One technique involving propagation that is frequently used by the military and by hams to obtain short range communications is to deploy simple antennas that essentially aim the RF signal straight up to the atmosphere. By choosing the right frequencies for the atmospheric conditions, the signal tends to be reflected nearly directly downward from the atmosphere effectively spreading the signal over a circle near area the station. Communications in the 800 km range and greater are regularly attainable. The frequencies involved are usually in the 3 MHz to 8 MHz range. The amateur radio 80 and 40 meter bands are often used for this mode of communications dubbed near vertical incident skywave or NVIS.

Particularly when relying on propagation to carry out communications, the amount of transmit power, the type of antenna, and the mode of communications play a substantial role in the effective distance of communications. Voice communication modes tend to be the least range efficient while specialty data communication modes (including Morse code) tend to be the most range efficient. Recent advances in modulation techniques and digital signal processing are blurring this distinction to some degree, however.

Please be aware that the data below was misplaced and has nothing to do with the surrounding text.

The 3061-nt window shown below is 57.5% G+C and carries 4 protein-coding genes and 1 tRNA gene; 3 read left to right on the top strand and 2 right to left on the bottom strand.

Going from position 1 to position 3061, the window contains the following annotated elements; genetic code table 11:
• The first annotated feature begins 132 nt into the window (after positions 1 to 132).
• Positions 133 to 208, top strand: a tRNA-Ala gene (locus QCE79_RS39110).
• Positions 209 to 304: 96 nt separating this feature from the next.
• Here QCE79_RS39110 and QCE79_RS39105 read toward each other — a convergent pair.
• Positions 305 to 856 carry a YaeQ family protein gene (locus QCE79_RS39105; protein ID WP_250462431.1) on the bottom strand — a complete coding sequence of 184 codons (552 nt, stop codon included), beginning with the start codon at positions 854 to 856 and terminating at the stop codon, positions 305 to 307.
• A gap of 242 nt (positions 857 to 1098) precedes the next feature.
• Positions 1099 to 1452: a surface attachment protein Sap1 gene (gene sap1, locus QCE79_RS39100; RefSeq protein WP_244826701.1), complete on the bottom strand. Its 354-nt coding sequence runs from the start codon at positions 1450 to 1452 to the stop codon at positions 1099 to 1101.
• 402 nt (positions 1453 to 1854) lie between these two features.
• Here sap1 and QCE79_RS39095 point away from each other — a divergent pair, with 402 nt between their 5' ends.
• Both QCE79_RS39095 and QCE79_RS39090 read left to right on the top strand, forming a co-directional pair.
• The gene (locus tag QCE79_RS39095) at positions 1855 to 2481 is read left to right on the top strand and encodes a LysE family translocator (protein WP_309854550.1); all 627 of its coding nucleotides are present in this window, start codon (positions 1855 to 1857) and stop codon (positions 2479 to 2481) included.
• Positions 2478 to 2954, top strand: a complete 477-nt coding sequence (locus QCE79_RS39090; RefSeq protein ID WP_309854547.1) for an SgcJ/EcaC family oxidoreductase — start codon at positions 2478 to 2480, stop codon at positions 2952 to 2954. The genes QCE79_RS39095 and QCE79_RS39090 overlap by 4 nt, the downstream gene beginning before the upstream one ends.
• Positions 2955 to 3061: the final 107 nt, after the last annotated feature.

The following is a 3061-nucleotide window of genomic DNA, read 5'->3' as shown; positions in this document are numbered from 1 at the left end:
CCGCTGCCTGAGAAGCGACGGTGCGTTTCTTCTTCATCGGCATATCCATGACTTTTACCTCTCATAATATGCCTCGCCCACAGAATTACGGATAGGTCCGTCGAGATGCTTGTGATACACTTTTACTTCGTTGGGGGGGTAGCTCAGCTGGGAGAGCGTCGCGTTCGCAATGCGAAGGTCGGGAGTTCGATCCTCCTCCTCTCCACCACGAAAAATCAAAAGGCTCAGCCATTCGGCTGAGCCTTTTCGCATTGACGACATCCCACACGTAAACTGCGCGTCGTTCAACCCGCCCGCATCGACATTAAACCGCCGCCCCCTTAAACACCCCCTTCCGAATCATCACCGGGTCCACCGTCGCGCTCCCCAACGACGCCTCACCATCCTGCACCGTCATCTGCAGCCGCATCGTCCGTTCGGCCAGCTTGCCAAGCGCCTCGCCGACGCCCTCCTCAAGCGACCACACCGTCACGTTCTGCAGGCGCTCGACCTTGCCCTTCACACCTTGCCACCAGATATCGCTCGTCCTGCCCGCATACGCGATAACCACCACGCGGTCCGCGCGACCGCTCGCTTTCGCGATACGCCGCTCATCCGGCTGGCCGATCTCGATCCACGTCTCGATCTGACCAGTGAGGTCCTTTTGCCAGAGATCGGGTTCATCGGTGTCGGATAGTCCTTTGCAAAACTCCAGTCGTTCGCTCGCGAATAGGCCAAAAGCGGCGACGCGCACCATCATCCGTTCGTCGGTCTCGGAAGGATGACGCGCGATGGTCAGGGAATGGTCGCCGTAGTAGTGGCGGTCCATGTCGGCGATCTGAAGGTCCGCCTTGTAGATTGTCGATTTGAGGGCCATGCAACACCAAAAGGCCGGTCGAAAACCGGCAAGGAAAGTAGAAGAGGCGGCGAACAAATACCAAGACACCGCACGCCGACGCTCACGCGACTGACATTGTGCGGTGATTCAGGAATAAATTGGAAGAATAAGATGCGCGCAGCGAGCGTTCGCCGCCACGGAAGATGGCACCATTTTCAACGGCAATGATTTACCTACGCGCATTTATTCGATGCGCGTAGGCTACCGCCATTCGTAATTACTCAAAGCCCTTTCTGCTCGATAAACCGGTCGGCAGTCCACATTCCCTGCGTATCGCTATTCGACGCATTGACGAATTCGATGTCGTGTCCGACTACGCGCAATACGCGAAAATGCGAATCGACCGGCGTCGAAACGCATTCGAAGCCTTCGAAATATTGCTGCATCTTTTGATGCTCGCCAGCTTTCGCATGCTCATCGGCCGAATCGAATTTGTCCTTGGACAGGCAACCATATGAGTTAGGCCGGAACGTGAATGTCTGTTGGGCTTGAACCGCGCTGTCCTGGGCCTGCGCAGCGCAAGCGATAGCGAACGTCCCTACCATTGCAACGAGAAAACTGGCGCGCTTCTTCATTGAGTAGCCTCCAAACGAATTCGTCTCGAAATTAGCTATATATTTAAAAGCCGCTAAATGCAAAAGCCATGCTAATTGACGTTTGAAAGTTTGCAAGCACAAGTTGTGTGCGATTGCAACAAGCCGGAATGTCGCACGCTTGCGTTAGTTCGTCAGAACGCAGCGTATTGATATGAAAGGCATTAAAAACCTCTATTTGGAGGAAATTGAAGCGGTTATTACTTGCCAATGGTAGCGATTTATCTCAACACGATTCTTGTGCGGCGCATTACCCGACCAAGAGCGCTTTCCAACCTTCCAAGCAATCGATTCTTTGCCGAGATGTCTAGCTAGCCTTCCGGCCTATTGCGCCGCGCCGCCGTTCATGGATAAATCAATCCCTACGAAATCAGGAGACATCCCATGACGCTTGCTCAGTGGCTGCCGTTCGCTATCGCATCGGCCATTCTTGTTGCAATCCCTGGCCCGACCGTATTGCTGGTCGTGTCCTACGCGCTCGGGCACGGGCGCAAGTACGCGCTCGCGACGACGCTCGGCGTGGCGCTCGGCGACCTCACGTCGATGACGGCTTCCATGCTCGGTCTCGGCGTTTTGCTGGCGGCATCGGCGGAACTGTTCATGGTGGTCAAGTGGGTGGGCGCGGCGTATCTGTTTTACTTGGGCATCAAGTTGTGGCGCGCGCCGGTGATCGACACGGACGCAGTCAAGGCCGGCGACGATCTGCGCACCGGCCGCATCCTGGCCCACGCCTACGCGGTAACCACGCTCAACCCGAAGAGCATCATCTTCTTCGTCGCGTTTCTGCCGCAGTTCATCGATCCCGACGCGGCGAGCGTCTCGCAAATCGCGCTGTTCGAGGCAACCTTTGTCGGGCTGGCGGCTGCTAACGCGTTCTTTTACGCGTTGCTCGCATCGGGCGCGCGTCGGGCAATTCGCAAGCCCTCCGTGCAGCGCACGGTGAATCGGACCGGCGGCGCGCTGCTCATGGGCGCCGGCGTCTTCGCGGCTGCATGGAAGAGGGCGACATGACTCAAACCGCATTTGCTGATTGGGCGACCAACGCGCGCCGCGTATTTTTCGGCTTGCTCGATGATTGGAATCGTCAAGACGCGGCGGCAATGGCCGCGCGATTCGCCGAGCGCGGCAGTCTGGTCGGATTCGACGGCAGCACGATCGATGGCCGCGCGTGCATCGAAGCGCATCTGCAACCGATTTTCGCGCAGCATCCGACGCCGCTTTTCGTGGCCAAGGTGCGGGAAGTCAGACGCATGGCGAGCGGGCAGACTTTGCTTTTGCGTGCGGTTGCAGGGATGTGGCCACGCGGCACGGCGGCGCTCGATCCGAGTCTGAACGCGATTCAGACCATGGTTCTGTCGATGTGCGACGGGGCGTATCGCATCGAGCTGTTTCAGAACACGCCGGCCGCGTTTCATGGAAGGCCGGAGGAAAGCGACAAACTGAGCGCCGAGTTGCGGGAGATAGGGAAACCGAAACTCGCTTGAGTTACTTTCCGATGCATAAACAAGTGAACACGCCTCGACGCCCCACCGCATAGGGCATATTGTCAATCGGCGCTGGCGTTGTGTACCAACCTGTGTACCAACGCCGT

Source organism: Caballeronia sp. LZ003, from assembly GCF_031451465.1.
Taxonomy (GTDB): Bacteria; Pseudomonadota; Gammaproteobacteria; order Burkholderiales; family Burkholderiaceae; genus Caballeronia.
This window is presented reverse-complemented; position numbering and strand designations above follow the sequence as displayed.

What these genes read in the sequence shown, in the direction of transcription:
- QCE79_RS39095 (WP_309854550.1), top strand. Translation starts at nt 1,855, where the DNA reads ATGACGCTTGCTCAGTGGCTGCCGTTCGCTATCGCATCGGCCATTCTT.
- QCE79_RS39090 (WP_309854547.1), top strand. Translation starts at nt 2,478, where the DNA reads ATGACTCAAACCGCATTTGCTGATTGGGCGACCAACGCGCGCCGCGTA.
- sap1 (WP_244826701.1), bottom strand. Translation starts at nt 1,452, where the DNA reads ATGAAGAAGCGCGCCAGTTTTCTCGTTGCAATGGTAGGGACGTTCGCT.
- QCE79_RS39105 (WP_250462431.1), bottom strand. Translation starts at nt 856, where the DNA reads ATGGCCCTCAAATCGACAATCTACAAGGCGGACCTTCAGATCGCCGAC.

Amateur radio operators also make use of repeaters and satellites that pick up signals and retransmit them in order to increase the effective range of the station.

Finally, consider that emergency communications brings in other dimensions such as backup power for the radios, the ability to deploy temporary antennas to replace ones that are damaged, etc. The technical knowledge and experience of an amateur radio operator can prove valuable in emergency circumstances but it does not displace preparedness.

Regulatory Considerations